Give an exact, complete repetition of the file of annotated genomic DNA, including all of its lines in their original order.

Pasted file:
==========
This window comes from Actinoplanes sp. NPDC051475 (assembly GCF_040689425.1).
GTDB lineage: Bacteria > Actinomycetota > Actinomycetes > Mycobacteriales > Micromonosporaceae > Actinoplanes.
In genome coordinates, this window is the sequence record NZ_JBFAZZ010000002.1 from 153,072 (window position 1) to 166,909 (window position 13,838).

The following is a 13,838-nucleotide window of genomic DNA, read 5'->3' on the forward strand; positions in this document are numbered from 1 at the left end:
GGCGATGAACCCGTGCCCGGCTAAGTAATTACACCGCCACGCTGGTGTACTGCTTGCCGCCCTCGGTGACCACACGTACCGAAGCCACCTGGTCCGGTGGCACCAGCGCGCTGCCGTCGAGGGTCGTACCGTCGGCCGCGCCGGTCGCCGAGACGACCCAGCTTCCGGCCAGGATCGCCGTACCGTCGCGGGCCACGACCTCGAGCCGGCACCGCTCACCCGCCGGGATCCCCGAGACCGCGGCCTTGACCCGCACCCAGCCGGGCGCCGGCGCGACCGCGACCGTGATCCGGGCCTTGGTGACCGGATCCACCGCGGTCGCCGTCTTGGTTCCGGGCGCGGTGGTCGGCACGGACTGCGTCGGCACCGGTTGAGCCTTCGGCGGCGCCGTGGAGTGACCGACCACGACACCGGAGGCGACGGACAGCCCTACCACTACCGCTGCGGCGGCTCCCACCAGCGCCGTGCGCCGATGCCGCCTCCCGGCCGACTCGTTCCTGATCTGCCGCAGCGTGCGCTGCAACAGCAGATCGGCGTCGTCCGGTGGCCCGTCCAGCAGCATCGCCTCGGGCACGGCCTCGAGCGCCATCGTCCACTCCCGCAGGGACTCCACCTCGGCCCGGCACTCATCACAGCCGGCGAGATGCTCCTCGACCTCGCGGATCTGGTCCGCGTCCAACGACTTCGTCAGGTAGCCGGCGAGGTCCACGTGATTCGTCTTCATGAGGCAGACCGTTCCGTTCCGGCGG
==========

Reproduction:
This window comes from Actinoplanes sp. NPDC051475 (assembly GCF_040689425.1).
GTDB lineage: Bacteria > Actinomycetota > Actinomycetes > Mycobacteriales > Micromonosporaceae > Actinoplanes.
In genome coordinates, this window is the sequence record NZ_JBFAZZ010000002.1 from 153,072 (window position 1) to 166,909 (window position 13,838).

The following is a 13,838-nucleotide window of genomic DNA, read 5'->3' on the forward strand; positions in this document are numbered from 1 at the left end:
GGCGATGAACCCGTGCCCGGCTAAGTAATTACACCGCCACGCTGGTGTACTGCTTGCCGCCCTCGGTGACCACACGTACCGAAGCCACCTGGTCCGGTGGCACCAGCGCGCTGCCGTCGAGGGTCGTACCGTCGGCCGCGCCGGTCGCCGAGACGACCCAGCTTCCGGCCAGGATCGCCGTACCGTCGCGGGCCACGACCTCGAGCCGGCACCGCTCACCCGCCGGGATCCCCGAGACCGCGGCCTTGACCCGCACCCAGCCGGGCGCCGGCGCGACCGCGACCGTGATCCGGGCCTTGGTGACCGGATCCACCGCGGTCGCCGTCTTGGTTCCGGGCGCGGTGGTCGGCACGGACTGCGTCGGCACCGGTTGAGCCTTCGGCGGCGCCGTGGAGTGACCGACCACGACACCGGAGGCGACGGACAGCCCTACCACTACCGCTGCGGCGGCTCCCACCAGCGCCGTGCGCCGATGCCGCCTCCCGGCCGACTCGTTCCTGATCTGCCGCAGCGTGCGCTGCAACAGCAGATCGGCGTCGTCCGGTGGCCCGTCCAGCAGCATCGCCTCGGGCACGGCCTCGAGCGCCATCGTCCACTCCCGCAGGGACTCCACCTCGGCCCGGCACTCATCACAGCCGGCGAGATGCTCCTCGACCTCGCGGATCTGGTCCGCGTCCAACGACTTCGTCAGGTAGCCGGCGAGGTCCACGTGATTCGTCTTCATGAGGCAGACCGTTCCGTTCCGGCGG